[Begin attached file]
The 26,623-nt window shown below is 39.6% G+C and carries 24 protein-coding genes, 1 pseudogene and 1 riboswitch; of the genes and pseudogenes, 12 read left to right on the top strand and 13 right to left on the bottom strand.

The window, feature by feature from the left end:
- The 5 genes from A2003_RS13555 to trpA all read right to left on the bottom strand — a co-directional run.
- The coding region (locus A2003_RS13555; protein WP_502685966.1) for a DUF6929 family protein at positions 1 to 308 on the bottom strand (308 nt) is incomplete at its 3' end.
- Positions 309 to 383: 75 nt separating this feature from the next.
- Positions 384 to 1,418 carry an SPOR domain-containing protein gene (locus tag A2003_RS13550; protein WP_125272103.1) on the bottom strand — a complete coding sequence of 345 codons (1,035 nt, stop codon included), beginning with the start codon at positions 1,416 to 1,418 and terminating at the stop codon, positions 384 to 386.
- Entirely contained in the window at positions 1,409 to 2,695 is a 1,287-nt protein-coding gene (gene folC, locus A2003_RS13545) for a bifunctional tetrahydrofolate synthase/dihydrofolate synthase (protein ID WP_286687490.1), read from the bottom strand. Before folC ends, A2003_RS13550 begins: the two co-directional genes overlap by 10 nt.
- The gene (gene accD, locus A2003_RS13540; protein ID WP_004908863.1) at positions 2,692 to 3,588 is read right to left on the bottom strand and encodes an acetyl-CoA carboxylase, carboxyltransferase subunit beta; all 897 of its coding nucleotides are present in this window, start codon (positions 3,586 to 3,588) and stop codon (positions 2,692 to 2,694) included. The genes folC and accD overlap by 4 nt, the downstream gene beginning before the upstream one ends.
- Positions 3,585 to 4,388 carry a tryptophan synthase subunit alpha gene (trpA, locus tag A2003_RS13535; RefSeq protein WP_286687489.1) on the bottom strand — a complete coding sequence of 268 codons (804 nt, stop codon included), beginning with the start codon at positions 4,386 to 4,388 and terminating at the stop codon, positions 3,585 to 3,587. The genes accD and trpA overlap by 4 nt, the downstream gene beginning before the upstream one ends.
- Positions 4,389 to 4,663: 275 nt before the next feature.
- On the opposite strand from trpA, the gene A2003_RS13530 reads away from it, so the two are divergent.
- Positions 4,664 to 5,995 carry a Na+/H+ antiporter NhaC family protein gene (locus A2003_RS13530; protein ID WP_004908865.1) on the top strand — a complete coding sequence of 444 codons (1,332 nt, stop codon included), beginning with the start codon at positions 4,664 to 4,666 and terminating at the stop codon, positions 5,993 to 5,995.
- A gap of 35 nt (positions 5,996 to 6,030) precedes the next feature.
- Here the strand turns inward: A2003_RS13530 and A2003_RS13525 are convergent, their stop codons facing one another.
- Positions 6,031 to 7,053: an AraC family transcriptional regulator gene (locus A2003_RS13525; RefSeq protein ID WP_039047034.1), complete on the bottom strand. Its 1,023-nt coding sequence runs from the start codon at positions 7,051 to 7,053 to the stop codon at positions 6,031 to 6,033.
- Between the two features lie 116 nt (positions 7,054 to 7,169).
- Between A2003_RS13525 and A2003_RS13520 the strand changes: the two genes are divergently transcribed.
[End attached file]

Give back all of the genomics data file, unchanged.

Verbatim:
The 26,623-nt window shown below is 39.6% G+C and carries 24 protein-coding genes, 1 pseudogene and 1 riboswitch; of the genes and pseudogenes, 12 read left to right on the top strand and 13 right to left on the bottom strand.

The window, feature by feature from the left end:
- The 5 genes from A2003_RS13555 to trpA all read right to left on the bottom strand — a co-directional run.
- The coding region (locus A2003_RS13555; protein WP_502685966.1) for a DUF6929 family protein at positions 1 to 308 on the bottom strand (308 nt) is incomplete at its 3' end.
- Positions 309 to 383: 75 nt separating this feature from the next.
- Positions 384 to 1,418 carry an SPOR domain-containing protein gene (locus tag A2003_RS13550; protein WP_125272103.1) on the bottom strand — a complete coding sequence of 345 codons (1,035 nt, stop codon included), beginning with the start codon at positions 1,416 to 1,418 and terminating at the stop codon, positions 384 to 386.
- Entirely contained in the window at positions 1,409 to 2,695 is a 1,287-nt protein-coding gene (gene folC, locus A2003_RS13545) for a bifunctional tetrahydrofolate synthase/dihydrofolate synthase (protein ID WP_286687490.1), read from the bottom strand. Before folC ends, A2003_RS13550 begins: the two co-directional genes overlap by 10 nt.
- The gene (gene accD, locus A2003_RS13540; protein ID WP_004908863.1) at positions 2,692 to 3,588 is read right to left on the bottom strand and encodes an acetyl-CoA carboxylase, carboxyltransferase subunit beta; all 897 of its coding nucleotides are present in this window, start codon (positions 3,586 to 3,588) and stop codon (positions 2,692 to 2,694) included. The genes folC and accD overlap by 4 nt, the downstream gene beginning before the upstream one ends.
- Positions 3,585 to 4,388 carry a tryptophan synthase subunit alpha gene (trpA, locus tag A2003_RS13535; RefSeq protein WP_286687489.1) on the bottom strand — a complete coding sequence of 268 codons (804 nt, stop codon included), beginning with the start codon at positions 4,386 to 4,388 and terminating at the stop codon, positions 3,585 to 3,587. The genes accD and trpA overlap by 4 nt, the downstream gene beginning before the upstream one ends.
- Positions 4,389 to 4,663: 275 nt before the next feature.
- On the opposite strand from trpA, the gene A2003_RS13530 reads away from it, so the two are divergent.
- Positions 4,664 to 5,995 carry a Na+/H+ antiporter NhaC family protein gene (locus A2003_RS13530; protein ID WP_004908865.1) on the top strand — a complete coding sequence of 444 codons (1,332 nt, stop codon included), beginning with the start codon at positions 4,664 to 4,666 and terminating at the stop codon, positions 5,993 to 5,995.
- A gap of 35 nt (positions 5,996 to 6,030) precedes the next feature.
- Here the strand turns inward: A2003_RS13530 and A2003_RS13525 are convergent, their stop codons facing one another.
- Positions 6,031 to 7,053: an AraC family transcriptional regulator gene (locus A2003_RS13525; RefSeq protein ID WP_039047034.1), complete on the bottom strand. Its 1,023-nt coding sequence runs from the start codon at positions 7,051 to 7,053 to the stop codon at positions 6,031 to 6,033.
- Between the two features lie 116 nt (positions 7,054 to 7,169).
- Between A2003_RS13525 and A2003_RS13520 the strand changes: the two genes are divergently transcribed.